Monday, July 16, 2012

"Breaking Bad" - "Live Free or Die"

Spoilers for the Breaking Bad premiere after the jump:

So, Breaking Bad as a caper story? Yeah, that'll work, at least for one week. Then again, it's possible to view this series as one which revolves around an incredibly dark series of convoluted yet believable capers ("desperate struggles for survival" might be a better term), the most recent of which was the murder of Gus Fring. But "Live Free or Die" has more in common with movies like The Sting than with this show's usual type of caper, which tends to involve violence and/or death. This week, nobody got hurt, aside from a few dozen cases of evidence, and the caper involved magnets rather than guns or explosive devices. But the episode certainly didn't lack intensity thanks to one Walter White, who has already begun to flex his newfound power.

But first, about those magnets. Much of this premiere was devoted to tying up one of the major loose ends from season four, which is the footage of Walt, Jesse, and Mike that is on Gus's laptop. The episode wastes very little time bringing Mike (who's been absent since nearly getting killed in "Salud") back and having him confront the other two. This scene plays out after one of Breaking Bad's signature visual set pieces, in which their respective cars almost crash into each other against a gorgeous sun-baked landscape. Jesse's able to talk Mike out of killing Walt for now, considering the fact that there are more pressing matters: namely, the footage and the laptop which Mike tells them it's contained on. That laptop is now in a seemingly impenetrable evidence room.

As we know from many a heist movie, of course, nothing is impenetrable. After talking about and discarding several options (Mike's ready to simply run), it's Jesse who suggests the idea of using a magnet to erase the files, all without ever setting foot inside the police station. One of Breaking Bad's other signature elements—its dark comedy—is on full display as this seemingly insane scheme unfolds. Jonathan Banks has been playing Mike as such a dangerous and menacing character (and make no mistake, he still is) that it came as a shock to see him deliver some truly funny lines and reactions throughout the episode. But nothing beat Jesse's excitement about magnets after the initial test in the junkyard was a success.

In the interest of conciseness (okay, it's more due to the fact that I have a very limited amount of writing time this week), let's just say that everything goes smoothly for the most part. There are loose ends—including the truck Jesse and Walt had to abandon as well as hidden information about a bank account that was unintentionally uncovered when all the boxes of evidence went flying—that will probably come into play a few episodes down the road, but the laptop is no more. It's the second straight episode where Walter White has emerged victorious after coming up with a scheme to save himself. Some might take that as a sign: your luck is going to run out at some point.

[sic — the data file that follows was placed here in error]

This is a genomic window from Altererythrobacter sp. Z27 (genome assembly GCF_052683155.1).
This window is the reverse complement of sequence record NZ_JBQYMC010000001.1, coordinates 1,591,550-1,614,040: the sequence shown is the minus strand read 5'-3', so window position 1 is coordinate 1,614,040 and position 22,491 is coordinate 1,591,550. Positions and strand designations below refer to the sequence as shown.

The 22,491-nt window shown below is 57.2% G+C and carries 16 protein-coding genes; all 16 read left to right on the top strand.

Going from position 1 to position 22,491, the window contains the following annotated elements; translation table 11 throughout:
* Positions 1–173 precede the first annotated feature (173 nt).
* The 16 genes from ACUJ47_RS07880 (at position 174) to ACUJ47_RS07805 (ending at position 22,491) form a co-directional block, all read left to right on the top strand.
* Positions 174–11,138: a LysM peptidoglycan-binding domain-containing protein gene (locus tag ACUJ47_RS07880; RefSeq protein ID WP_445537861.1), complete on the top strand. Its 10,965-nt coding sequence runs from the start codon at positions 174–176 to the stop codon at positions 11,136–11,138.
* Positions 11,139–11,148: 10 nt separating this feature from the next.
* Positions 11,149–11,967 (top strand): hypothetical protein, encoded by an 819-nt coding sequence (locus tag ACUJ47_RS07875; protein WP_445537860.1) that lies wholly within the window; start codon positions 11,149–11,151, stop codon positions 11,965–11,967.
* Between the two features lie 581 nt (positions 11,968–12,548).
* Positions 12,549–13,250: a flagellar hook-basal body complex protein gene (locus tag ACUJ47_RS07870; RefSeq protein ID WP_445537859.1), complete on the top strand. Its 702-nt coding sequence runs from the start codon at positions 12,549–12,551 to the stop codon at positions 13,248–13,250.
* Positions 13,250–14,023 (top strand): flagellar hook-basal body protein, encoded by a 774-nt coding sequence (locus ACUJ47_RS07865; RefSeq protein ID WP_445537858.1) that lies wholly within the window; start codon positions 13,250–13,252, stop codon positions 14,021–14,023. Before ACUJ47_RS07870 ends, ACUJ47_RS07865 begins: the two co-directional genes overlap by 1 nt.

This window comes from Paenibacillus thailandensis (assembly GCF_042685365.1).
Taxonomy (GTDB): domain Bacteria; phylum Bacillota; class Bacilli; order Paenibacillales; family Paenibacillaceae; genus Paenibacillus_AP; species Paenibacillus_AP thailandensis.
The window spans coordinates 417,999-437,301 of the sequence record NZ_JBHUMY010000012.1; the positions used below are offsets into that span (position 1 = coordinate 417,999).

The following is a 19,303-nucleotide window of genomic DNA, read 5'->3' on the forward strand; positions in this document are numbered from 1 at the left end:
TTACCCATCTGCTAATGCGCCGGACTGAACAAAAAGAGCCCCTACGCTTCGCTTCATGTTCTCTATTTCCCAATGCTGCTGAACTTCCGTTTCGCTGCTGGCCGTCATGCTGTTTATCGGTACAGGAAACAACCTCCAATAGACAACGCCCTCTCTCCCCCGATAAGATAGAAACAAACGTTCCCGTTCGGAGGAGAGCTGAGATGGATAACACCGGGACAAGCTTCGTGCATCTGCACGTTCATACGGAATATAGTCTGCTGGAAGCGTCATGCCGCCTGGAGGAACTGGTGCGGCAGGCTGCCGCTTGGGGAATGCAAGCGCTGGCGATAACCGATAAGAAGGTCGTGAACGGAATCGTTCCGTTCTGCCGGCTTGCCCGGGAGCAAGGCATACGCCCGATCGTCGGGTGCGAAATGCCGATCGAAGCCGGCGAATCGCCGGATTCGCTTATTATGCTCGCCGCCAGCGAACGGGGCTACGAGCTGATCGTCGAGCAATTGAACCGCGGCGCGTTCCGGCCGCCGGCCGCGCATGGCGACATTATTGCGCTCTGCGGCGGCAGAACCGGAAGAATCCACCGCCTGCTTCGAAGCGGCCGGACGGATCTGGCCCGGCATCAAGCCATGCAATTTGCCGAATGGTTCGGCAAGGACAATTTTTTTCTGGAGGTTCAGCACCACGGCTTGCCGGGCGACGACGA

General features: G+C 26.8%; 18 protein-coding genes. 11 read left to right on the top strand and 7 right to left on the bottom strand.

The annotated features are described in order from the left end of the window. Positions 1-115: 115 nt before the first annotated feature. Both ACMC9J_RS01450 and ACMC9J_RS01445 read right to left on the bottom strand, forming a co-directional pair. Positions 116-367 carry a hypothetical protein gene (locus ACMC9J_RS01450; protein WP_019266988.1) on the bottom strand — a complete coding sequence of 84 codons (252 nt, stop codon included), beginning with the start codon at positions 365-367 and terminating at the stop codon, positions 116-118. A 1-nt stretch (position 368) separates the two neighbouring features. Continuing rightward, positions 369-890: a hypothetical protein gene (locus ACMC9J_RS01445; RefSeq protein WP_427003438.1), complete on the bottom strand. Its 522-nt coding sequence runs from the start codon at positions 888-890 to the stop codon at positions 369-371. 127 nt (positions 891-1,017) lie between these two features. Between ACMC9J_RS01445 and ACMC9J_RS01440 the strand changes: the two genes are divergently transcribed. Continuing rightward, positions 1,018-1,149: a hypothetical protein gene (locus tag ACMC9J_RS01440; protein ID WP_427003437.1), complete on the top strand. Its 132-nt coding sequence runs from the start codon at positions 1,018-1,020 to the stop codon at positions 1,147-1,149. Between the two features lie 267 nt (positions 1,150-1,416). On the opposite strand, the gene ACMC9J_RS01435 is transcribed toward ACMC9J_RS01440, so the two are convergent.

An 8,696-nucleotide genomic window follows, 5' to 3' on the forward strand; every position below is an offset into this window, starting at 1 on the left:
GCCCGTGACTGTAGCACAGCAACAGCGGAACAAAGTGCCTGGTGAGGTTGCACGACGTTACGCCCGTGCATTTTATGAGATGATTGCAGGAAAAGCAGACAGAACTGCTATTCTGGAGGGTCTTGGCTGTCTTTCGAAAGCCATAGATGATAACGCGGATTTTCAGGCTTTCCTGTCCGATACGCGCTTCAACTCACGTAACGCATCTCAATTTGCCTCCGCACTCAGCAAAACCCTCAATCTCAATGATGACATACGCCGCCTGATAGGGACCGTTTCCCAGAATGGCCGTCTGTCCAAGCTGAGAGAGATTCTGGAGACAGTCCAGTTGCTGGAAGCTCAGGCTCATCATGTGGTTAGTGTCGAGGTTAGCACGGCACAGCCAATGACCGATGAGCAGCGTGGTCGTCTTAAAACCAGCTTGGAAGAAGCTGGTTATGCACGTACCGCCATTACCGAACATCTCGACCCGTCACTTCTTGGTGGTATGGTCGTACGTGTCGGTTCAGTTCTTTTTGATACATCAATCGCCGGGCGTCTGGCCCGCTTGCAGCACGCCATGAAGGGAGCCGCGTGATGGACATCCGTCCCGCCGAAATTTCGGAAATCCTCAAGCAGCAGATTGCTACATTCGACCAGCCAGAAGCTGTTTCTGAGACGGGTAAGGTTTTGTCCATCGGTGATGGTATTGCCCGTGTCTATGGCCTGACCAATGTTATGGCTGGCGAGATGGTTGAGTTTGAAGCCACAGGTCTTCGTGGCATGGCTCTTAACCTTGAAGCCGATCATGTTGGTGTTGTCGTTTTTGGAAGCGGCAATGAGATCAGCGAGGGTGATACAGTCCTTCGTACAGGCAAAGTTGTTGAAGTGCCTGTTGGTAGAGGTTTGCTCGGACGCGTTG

But Walt doesn't see it that way. He's loving his new feeling of being the one in control. This feeling is something Skyler had to grapple with as well when she went to see Ted (who I'm pretty sure all of us thought was dead after the way he fell in "Crawl Space") in the hospital, but with far different results. When Ted sees her, he promises not to say anything, just as long as she doesn't hurt his family. For an incredibly brief moment, she doesn't know what to say, having not even contemplated such a thing. But then she realizes that she needs to maintain the power she has in order to keep him quiet. And so she does.

But unlike Walt, she's horrified at what she's doing, and at how far out of control this situation has already gotten. This difference between them is likely only going to grow more pronounced, particularly as the final scene makes it clear that Walt views Skyler as someone beneath him: someone he has the power to say "I forgive you" to in spite of the fact that she has absolutely nothing to apologize to him for. The look on Skyler's face during that scene is haunting. She's starting to realize that not only is Walt not a good guy (that's been quite clear for a while), but that he's become a truly terrifying and dangerous person: power-crazy, twisted, and evil. It's a chilling scene, and one that will no doubt inform future episodes, as well as both characters' overall journeys over this final stretch of episodes. Which has just gotten off to a great start.

Other Thoughts

- That pre-credits scene was amazing, although it makes absolutely no sense yet (aside from the pill bottle Walt was carrying, which suggests that his cancer may have returned). Still, a lot of interesting details—including an apparent trip to the East Coast, a new identity, and that gun—that I'll be curious to see the reason(s) for.

- Not much from Hank this week (outside of his search of the destroyed meth lab), but I'm sure that will change soon, as the endgame of this show almost has to involve him figuring out who Heisenberg is. Doesn't it? Then again, this is a show that constantly subverts expectations, so maybe not.

- Not sure if I'm going to be able to write about this show on a consistent basis this year. We'll see. If not, I'll probably still be back a couple of times over the course of this far too brief eight episode run, and certainly after the finale. 

Grade: A

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